“Don’t do it. That’s how you stay safe.”
Sound familiar? If you were part of an “abstinence only” program regarding Sex Ed in the United States in the past decade, it should. And, of course, we’ve seen how effective that strategy is. Now, the same principles are being echoed in New South Wales about pill testing by premiere and deputy premiere Mike Baird and Troy Grant, respectively.
“It’s everybody’s individual responsibility not to take drugs and put a gun in their mouth or play Russian roulette with God knows what they are going to ingest,” Grant said after the hospitalisation of a 23-year-old woman at the Field Day festival.
“Don’t do it,” said NSW Premier Mike Baird. “That is the best form of safety you can do. Don’t take the pills and you’ll be fine.”
There are many problems with both their statements, but we’ll point out two glaring ones. In relation to Baird’s statement, it would be nice if people didn’t take pills, but they’re not going to stop – it’s going to continue. Turning a blind eye to that fact is negligent and more than a bit outdated.
With respect to Grant’s statement, he actually shoots himself in the foot a bit by saying a person will “play Russian roulette with God knows what they are going to ingest.” You see, that’s exactly what kind of unknown element pill testing is looking to take out of the equation.
We wrote about ER doctor David Caldicott as early as last November following the death of Sylvia Choi at Stereosonic Music Festival. His statement then remains just as applicable now: “‘Don’t use drugs’ is perfectly acceptable for primary school kids and the people who aren’t already using drugs,” he said. “But for this group of people, they’ve already decided to use drugs and we need to be far more nuanced in our approach to illicit drugs than we currently are.”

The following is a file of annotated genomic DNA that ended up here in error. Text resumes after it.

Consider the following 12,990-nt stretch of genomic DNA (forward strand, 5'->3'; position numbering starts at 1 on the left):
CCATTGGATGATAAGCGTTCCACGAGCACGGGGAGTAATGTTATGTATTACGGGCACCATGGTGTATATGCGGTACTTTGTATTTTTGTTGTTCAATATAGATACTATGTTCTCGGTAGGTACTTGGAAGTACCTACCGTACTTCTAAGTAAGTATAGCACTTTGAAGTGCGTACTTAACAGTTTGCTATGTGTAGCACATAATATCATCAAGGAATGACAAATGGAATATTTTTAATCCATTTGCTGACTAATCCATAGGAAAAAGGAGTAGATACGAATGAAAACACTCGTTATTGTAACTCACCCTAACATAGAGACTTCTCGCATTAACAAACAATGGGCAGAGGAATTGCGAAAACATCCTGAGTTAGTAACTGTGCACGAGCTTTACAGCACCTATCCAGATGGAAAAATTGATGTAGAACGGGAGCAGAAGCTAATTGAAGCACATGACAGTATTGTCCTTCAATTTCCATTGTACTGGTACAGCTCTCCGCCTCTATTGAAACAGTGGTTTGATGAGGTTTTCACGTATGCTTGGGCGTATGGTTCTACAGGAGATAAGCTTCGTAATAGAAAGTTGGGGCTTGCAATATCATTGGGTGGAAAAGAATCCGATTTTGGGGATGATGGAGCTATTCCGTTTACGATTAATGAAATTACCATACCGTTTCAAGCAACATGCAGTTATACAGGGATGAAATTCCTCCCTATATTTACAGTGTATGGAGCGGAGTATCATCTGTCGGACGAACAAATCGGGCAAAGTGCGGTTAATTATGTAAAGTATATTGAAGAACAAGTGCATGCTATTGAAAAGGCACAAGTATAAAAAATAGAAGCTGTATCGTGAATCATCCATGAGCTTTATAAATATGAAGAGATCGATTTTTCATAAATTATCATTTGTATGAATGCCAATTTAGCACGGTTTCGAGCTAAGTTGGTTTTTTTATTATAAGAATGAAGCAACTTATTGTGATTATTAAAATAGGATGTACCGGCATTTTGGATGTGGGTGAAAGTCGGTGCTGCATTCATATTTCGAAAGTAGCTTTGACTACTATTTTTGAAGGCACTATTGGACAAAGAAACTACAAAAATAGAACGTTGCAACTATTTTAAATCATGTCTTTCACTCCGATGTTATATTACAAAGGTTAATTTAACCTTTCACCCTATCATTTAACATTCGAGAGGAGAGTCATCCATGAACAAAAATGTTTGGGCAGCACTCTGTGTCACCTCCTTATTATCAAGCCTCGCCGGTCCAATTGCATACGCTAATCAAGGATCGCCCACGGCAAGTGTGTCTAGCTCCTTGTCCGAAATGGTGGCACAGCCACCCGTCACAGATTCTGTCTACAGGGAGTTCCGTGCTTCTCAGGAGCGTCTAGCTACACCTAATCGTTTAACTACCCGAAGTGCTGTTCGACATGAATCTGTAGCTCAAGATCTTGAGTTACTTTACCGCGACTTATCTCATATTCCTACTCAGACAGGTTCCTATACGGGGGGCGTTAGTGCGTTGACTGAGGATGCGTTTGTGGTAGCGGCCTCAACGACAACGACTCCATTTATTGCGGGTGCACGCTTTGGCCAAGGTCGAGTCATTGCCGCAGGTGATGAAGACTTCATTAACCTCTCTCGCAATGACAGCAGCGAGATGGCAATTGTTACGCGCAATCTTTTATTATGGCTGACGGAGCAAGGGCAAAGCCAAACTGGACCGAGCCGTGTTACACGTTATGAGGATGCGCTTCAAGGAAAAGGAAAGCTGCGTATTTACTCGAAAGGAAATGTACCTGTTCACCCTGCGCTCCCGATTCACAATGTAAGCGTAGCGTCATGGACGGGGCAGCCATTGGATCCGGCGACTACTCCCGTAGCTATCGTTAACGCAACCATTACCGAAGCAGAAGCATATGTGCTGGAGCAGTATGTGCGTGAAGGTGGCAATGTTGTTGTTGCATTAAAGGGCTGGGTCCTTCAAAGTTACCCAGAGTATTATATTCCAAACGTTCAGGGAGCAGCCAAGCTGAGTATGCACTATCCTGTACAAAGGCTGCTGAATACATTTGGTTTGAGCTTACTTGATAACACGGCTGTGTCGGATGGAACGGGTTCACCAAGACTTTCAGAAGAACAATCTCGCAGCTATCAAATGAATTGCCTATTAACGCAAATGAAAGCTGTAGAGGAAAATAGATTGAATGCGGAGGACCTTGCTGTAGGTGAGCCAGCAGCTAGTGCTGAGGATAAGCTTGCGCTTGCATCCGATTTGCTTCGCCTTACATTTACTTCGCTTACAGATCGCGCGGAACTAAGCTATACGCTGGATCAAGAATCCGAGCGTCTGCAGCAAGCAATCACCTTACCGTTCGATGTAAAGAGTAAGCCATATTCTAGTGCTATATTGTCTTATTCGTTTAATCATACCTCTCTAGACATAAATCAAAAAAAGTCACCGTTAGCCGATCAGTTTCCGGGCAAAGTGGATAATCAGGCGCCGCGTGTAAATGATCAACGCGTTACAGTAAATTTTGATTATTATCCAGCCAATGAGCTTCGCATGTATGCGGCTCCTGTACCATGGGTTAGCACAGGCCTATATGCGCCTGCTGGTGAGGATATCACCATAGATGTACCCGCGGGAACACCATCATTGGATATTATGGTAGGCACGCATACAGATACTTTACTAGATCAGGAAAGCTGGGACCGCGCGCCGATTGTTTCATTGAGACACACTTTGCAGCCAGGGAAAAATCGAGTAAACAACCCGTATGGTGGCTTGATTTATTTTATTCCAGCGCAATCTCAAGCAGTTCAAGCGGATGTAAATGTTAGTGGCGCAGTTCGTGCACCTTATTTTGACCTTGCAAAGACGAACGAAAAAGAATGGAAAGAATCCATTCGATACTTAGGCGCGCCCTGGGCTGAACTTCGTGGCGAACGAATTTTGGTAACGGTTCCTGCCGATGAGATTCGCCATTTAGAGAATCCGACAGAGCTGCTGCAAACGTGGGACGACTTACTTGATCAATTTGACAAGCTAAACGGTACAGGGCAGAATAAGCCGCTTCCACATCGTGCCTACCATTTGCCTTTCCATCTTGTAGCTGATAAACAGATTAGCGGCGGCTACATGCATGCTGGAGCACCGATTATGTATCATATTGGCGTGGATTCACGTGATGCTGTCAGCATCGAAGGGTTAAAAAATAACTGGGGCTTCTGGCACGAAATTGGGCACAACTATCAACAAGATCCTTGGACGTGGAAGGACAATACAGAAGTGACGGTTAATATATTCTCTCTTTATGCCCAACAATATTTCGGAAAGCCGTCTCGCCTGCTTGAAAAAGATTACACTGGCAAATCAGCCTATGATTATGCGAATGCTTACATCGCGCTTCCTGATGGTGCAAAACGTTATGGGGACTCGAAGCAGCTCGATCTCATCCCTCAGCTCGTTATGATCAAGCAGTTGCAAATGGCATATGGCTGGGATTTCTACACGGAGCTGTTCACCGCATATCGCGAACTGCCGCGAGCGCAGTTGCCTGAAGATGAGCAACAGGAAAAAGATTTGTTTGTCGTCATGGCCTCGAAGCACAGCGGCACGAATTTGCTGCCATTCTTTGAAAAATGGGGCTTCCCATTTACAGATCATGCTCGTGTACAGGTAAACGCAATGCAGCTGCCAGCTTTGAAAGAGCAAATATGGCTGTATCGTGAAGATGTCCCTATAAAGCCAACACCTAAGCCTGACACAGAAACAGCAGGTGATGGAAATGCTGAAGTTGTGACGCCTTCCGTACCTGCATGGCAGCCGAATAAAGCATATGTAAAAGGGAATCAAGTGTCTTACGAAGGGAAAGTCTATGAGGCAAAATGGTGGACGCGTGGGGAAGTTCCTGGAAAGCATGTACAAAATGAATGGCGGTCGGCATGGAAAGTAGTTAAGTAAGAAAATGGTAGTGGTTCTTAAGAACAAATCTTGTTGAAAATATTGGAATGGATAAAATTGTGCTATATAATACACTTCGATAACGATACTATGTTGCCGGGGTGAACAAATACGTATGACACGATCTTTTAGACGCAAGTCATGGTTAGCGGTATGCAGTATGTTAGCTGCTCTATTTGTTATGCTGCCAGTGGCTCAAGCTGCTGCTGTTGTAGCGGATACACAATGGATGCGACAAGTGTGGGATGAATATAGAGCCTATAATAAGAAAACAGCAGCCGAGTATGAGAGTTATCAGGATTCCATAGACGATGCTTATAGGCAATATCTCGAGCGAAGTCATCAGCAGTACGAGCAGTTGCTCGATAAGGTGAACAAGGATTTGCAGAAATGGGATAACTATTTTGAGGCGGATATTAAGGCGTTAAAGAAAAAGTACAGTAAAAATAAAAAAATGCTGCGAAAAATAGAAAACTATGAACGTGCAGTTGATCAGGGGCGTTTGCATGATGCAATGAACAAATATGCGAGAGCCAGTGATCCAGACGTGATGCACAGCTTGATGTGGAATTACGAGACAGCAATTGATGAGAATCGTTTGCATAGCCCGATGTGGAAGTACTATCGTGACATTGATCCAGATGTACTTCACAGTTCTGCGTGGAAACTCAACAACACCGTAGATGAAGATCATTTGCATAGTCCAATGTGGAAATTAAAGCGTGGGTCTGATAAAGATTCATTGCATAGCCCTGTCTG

Thankfully, (most of) Australia is beginning to listen. According to VICE, Dr. Caldicott is “in talks with police and politicians around Australia, and will be introducing pill-testing trials at Australian music festivals within the next year.” Except NSW, that is.
When introducing pill testing to a new community, Europe, particularly Amsterdam or the Netherlands, are used as a prime example. “This is such a mundane thing now in Europe they actually have best practice guidelines,” said Caldicott. “It’s not as though we are inventing something really naughty.”
Most local police wouldn’t go on the record whether they supported pill testing or not. In the end, most arguments resolved in the fact that whether or not pill testing is approved, the substances being tested would still be illicit.
In that case, the issue of lawsuits comes up.
VICE writes, “Caldicott says this isn’t a concern. Any drugs being tested will be only handled by a forensic scientist, who is licensed to handle these substances.”
With all of the controversy and bad publicity surrounding Australian music festivals in the past year, not to mention the bad press that parts of Australia has brought on itself thanks to irrational lockout laws, this could be a large step in the right direction for cleaning up Australia’s music festival scene.